Although the gray wolf has recently been removed from federal Endangered Species Act protections in Minnesota and the other Great Lake states, as well as, Montana, Idaho and under consideration in Wyoming the gray wolf remains protected under federal law in western South Dakota. The recent de-listing actions have removed Endangered Species Act protections for the gray wolf in eastern South Dakota but the wolf remains protected in South Dakota west of the Missouri River. "The U.S. Fish and Wildlife Service (USFWS) continues to work on plans that could de-list additional areas in the United States, including western South Dakota," said Scott Larson with the USFWS.
For areas east of the Missouri River, the gray wolf is now under management authority by the South Dakota Game, Fish and Parks (SDGFP). "Although the gray wolf has been de-listed by the USFWS in eastern South Dakota, this animal remains protected under South Dakota law," said SDGFP Wildlife Damage Program Administrator, Keith Fisk. "In western South Dakota, wolves remain protected under federal law."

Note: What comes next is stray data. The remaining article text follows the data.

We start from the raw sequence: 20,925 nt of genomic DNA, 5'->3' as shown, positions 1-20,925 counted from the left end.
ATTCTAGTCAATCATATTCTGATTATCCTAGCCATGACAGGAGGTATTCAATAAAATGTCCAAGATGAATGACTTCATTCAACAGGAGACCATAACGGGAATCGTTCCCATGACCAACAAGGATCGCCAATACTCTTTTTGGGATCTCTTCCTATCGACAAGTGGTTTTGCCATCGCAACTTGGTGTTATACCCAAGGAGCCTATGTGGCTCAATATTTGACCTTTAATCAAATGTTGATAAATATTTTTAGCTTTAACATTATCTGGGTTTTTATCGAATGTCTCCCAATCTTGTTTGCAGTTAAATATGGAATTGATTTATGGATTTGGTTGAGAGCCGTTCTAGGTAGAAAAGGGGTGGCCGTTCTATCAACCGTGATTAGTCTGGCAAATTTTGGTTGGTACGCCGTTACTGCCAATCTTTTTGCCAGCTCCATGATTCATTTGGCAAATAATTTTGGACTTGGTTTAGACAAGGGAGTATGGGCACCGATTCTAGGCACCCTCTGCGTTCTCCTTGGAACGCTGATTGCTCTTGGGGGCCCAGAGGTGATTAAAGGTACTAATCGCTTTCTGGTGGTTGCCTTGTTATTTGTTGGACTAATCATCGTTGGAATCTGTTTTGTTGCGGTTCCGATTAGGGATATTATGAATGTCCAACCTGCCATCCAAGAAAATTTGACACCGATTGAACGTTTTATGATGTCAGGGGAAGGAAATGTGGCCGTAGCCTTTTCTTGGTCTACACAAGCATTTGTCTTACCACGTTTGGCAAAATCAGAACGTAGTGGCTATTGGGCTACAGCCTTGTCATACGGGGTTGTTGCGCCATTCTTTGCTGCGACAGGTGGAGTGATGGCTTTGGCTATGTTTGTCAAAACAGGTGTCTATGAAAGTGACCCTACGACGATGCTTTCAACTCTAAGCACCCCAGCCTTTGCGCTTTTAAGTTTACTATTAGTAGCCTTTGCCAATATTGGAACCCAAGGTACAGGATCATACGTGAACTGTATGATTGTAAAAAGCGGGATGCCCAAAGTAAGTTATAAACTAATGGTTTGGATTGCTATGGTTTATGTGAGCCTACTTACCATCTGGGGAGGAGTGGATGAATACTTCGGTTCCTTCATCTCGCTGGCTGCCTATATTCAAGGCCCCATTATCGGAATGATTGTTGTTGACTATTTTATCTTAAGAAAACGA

"If livestock producers experience depredation from a suspected wolf, they need to contact their local wildlife damage specialist or regional SDGFP office right away," said Fisk. "If the livestock is determined to have been possibly killed by a wolf, we'll work directly with USFWS to address the problem in western South Dakota." For livestock depredation east of the Missouri River, SDGFP would likely remove the wolf.
Over the past few years, South Dakota has had wolves killed on both sides of the Missouri River. However, South Dakota does not have a resident wolf population and the USFWS and SDGFP do not believe there is enough suitable habitat to maintain a population. The wolves that have been killed in South Dakota are likely transient animals that have dispersed from populations in other states. Neither agency (SDGFP or USFWS) has any intentions of establishing wolves in South Dakota.